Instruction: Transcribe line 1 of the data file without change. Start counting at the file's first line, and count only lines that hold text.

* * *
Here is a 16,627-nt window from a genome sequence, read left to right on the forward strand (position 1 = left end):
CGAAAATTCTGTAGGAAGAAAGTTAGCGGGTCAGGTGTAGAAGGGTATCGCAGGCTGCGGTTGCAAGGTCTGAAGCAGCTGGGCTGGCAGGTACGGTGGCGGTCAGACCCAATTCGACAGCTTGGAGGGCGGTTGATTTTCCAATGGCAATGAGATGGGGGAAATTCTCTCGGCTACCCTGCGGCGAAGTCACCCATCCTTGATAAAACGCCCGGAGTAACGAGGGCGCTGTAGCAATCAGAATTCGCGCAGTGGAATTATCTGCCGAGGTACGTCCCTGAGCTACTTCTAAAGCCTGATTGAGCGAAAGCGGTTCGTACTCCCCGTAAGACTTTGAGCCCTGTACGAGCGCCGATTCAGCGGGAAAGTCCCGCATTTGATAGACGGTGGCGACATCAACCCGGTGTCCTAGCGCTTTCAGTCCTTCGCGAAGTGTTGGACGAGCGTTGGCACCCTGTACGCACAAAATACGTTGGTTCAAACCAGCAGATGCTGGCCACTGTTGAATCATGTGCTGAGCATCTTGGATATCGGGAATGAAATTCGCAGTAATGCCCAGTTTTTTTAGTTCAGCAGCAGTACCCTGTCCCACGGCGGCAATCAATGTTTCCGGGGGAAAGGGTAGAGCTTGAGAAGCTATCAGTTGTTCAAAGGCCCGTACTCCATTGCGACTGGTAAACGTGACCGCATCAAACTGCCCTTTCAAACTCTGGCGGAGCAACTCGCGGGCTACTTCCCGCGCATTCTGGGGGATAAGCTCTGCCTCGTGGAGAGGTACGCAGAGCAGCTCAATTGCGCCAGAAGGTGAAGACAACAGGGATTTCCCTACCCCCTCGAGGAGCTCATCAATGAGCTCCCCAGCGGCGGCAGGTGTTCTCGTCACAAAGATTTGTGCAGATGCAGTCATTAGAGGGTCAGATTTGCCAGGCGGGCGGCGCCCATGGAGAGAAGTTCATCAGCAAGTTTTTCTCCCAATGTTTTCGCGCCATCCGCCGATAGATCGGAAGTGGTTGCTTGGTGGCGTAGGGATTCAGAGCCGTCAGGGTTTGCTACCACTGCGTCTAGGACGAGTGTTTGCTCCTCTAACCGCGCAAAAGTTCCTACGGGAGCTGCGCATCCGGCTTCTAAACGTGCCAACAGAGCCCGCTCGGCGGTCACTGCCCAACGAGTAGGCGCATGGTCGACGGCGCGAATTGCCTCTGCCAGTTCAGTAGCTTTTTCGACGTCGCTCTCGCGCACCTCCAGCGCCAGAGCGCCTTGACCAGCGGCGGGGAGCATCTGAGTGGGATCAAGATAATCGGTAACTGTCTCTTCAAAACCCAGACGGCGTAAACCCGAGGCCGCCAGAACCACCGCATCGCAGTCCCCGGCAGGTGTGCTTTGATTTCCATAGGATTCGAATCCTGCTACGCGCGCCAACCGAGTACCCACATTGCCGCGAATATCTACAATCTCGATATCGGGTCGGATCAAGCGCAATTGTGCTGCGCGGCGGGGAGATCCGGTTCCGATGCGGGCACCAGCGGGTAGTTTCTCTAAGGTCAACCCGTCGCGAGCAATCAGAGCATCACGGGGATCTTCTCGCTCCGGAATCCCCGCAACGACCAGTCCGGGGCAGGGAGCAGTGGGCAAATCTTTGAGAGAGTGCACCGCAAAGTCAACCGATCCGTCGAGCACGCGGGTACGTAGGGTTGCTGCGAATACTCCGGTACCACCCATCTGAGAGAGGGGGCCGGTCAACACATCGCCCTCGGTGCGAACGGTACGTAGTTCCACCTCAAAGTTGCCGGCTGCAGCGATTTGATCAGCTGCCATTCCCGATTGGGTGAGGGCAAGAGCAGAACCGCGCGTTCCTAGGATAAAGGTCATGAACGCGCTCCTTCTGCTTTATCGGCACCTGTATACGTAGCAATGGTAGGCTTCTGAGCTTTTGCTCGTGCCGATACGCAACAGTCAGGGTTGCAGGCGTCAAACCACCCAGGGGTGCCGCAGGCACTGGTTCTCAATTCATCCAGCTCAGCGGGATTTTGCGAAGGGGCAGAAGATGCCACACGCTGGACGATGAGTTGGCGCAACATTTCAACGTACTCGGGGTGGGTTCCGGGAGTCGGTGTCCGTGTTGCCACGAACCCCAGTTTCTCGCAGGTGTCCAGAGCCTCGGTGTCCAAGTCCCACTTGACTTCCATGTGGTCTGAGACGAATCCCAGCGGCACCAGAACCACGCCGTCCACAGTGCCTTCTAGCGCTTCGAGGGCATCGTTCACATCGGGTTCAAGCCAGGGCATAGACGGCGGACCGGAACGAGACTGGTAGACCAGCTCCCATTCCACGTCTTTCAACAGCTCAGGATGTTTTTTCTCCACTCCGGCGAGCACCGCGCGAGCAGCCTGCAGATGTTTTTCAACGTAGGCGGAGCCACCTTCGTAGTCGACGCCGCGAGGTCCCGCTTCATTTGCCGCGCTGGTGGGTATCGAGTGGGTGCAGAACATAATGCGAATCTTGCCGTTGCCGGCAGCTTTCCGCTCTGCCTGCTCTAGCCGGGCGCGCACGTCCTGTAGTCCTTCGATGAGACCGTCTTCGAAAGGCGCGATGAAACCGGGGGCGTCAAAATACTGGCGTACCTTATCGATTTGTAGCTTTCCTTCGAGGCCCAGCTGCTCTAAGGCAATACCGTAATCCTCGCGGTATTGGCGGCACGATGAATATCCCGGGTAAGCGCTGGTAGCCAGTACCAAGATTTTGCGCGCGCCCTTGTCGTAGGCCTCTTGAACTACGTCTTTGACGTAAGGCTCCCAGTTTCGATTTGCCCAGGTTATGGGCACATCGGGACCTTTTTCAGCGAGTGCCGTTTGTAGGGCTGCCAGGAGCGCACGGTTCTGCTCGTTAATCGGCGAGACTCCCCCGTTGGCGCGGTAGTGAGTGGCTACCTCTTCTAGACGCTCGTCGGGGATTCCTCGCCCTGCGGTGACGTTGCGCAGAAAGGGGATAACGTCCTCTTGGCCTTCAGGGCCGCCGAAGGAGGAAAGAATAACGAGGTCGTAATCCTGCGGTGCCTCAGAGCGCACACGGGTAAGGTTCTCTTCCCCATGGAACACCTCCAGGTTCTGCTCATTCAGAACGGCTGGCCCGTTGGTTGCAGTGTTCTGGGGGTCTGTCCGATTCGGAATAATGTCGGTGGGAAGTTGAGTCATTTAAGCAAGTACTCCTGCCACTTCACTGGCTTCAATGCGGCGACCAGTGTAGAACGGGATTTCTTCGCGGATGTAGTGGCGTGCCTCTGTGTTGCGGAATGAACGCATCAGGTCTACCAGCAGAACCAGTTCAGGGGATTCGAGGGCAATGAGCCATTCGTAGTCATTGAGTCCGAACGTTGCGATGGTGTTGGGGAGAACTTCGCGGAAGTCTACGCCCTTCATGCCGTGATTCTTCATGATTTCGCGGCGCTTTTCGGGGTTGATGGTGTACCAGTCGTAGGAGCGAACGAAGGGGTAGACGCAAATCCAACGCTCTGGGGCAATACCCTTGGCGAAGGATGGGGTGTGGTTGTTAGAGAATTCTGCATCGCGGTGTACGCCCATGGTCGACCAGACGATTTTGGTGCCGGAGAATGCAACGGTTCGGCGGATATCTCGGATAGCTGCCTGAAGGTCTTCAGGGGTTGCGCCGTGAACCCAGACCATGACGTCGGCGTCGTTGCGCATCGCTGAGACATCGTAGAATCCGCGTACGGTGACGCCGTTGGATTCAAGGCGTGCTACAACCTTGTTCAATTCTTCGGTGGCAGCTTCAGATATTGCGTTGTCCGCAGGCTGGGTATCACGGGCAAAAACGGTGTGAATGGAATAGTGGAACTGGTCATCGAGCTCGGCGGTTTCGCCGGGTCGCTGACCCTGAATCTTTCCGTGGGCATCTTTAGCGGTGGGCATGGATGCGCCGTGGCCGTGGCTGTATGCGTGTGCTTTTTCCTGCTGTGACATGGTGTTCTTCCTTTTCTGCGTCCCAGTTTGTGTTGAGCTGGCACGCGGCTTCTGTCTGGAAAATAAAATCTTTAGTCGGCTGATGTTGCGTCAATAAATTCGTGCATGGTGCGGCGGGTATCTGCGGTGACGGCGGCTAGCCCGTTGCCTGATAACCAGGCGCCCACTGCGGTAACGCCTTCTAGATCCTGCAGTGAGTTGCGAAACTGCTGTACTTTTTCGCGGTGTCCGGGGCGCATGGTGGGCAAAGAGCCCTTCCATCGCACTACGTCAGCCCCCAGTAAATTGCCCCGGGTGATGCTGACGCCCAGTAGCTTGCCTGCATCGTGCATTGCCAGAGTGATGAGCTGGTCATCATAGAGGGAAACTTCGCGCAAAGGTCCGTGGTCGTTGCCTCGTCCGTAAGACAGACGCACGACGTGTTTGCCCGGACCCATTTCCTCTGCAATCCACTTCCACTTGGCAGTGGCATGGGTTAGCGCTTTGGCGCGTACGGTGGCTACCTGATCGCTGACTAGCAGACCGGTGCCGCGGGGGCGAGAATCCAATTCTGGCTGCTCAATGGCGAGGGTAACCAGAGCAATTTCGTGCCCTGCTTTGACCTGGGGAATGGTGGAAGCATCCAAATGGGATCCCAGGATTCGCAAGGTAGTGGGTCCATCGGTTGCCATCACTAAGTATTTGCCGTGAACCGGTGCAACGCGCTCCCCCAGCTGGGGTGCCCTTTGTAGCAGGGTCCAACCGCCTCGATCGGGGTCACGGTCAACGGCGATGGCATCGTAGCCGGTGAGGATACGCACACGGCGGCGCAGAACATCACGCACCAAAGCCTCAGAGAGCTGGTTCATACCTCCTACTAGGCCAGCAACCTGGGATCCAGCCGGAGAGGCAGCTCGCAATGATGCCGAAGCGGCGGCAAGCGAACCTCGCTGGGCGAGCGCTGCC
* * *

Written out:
Here is a 16,627-nt window from a genome sequence, read left to right on the forward strand (position 1 = left end):